Web Results

extension.umaine.edu/blueberries/factsheets/quality/wild-blueberry...

Created by: Lily Calderwood, PhD, Extension Wild Blueberry Specialist, Brogan Tooley, Research Assistant, Reviewed by Dorothy Klimis-Zacas, PhD, FACN, Professor of Clinical Nutrition Given the strong interest in the health benefits of wild blueberries (Vaccinium angustifolium Ait) and the creation of new wild blueberry products, this factsheet serves as a chemical composition summary for ...

www.eatthismuch.com/food/nutrition/wm-6-oz-wild-blueberry,99189

Calories, carbs, fat, protein, fiber, cholesterol, and more for WM 6 oz. Wild Blueberry (Organic Whole Milk Yogurt - Stonyfield Farm). Want to use it in a meal plan? Head to the diet generator and enter the number of calories you want.

www.ars.usda.gov/plains-area/gfnd/gfhnrc/docs/news-2014/blueberries-and-health

Wild blueberry is the official fruit of Maine. Blueberries are an excellent source of essential nutrients, such as vitamins C and K and manganese, and a good source of dietary fiber. In addition, blueberries are abundant of phyto-components, such as flavonoids, which are responsible for berries' antioxidant and anti-inflammatory activities.

www.specialtyproduce.com/produce/Wild_Blueberries_3516.php

Wild blueberries are available during the summer. Current Facts Wild blueberries, botanical name Vaccinium angustifolium, are a flowering lowbush blueberry variety. Unlike commercial highbush blueberries, Wild blueberries are not planted, but rather are propagated by underground rhizomes.

www.blueberrycouncil.org/blueberry-nutrition/blueberry-nutrition-facts

Blueberry Nutrition Facts SHARE: Living a healthy and happy life often begins with eating well. But between work, exercise and family, health-conscious food decisions can slip through the cracks. The good news is, blueberries can help. There’s a lot of buzz about blueberries and how this little berry can play a big part in a healthier you. ...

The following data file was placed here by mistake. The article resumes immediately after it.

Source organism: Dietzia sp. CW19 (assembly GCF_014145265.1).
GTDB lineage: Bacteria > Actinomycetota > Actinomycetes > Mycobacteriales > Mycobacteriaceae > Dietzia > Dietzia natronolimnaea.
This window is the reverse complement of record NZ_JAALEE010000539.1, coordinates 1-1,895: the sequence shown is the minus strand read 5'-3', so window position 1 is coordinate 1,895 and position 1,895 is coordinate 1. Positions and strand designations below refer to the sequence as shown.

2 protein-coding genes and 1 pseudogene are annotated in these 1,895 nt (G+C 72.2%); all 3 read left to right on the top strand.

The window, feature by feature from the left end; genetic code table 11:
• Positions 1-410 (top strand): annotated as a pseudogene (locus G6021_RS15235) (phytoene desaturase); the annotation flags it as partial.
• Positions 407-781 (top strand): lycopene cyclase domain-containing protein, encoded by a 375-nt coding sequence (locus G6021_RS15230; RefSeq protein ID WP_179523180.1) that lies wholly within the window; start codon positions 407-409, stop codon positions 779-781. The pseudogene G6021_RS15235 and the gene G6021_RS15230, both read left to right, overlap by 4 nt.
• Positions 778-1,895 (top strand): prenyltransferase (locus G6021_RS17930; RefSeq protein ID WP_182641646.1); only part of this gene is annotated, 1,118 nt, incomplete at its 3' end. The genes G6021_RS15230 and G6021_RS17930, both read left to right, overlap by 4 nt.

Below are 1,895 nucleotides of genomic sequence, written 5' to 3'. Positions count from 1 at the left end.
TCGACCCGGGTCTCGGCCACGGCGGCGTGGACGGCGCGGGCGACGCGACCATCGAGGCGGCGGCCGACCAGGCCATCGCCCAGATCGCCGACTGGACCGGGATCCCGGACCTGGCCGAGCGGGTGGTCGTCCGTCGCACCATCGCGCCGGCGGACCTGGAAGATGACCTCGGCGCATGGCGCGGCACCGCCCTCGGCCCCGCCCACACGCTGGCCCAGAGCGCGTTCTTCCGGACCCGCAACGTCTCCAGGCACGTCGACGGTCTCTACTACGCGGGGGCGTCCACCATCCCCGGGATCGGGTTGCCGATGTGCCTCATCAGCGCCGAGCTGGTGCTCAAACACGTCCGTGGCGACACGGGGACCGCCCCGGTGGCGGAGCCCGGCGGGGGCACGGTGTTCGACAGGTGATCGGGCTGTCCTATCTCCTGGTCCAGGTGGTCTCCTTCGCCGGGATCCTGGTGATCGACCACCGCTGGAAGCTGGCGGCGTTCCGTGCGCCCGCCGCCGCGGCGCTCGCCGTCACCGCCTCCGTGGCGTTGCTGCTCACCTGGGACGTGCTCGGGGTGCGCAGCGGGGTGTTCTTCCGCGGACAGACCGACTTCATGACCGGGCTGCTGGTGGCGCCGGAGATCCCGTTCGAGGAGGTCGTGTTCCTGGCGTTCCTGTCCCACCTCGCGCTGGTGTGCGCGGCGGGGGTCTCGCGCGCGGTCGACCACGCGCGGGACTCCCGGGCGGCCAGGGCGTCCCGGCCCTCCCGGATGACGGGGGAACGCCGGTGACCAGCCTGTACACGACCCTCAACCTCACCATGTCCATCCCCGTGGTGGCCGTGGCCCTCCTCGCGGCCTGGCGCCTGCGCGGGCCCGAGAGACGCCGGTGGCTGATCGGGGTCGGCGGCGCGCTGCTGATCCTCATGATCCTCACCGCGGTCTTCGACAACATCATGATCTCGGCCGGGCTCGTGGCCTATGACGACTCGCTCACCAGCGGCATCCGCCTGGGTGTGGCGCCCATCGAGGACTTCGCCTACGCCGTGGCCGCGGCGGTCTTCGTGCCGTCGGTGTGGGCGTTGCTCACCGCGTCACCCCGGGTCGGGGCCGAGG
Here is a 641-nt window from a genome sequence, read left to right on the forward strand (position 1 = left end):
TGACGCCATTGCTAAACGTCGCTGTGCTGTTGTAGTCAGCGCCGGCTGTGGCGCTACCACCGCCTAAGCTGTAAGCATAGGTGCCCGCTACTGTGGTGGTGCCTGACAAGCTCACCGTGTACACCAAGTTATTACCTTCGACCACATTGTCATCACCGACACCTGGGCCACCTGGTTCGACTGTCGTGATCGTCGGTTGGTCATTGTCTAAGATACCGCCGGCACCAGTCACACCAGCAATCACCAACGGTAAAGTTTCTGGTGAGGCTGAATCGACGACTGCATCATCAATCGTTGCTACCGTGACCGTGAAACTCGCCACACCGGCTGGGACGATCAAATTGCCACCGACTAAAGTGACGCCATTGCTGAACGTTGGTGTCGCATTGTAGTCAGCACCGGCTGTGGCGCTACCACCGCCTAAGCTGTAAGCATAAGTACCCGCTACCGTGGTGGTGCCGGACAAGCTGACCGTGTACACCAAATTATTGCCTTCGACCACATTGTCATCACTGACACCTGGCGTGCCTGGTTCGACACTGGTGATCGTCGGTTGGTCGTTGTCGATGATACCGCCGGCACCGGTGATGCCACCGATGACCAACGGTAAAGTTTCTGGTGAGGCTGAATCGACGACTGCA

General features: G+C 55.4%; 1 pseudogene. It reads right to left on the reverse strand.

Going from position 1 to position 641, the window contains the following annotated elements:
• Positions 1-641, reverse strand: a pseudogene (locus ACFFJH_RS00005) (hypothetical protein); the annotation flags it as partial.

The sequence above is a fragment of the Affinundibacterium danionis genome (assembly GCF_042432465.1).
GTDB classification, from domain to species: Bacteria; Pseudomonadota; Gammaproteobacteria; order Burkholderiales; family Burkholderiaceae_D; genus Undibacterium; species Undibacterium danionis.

academic.oup.com/advances/article/11/2/224/5536953

Blueberry-related improvements in long-term spatial memory of rodents is widely reported (29, 105– 108). Cognitive benefits of blueberries in tasks that engaged working memory and learning are also documented (105, 108, 109). Blueberry supplementation protected middle-aged mice from deficits in cognitive performance related to a high-fat diet .

www.webmd.com/vitamins/ai/ingredientmono-1013/blueberry

The effect of wild blueberry (Vaccinium angustifolium) consumption on postprandial serum antioxidant status in human subjects. Br.J.Nutr. 2002;88(4):389-398. View abstract.

www.dailydetoxhacks.com/blueberry-powder

The blueberry is native to North America and is part of the genus Vaccinium. This genus includes loganberries, cranberries, and huckleberries. You get wild blueberries and cultivated ones. The wild ones creep along the ground and are smaller in size, which means there is more skin. More skin means more antioxidants.

www.wildblueberryland.com/tips

Wild Blueberries are great cooked down into a sauce with a bit of water and balsamic vinegar as a topping over roasted pork. They can also be used to make chia blueberry seed jam to spread on toast. Mix them into yogurt and granola, or throw them into a smoothie. —Taken from “Talking ‘Superfoods’ with Nutrition Expert Regan Jones.”

www.hunker.com/12339653/what-do-wild-blueberry-bushes-look-like

The two primary species of wild blueberries that grow in North America are the lowbush blueberry (Vaccinium angustifolium) and the sour top (Vaccinium myrtilloides). The sour top is a larger shrub, reaching heights of 6 to 24 inches tall, while the lowbush blueberry grows 3 to 15 inches high.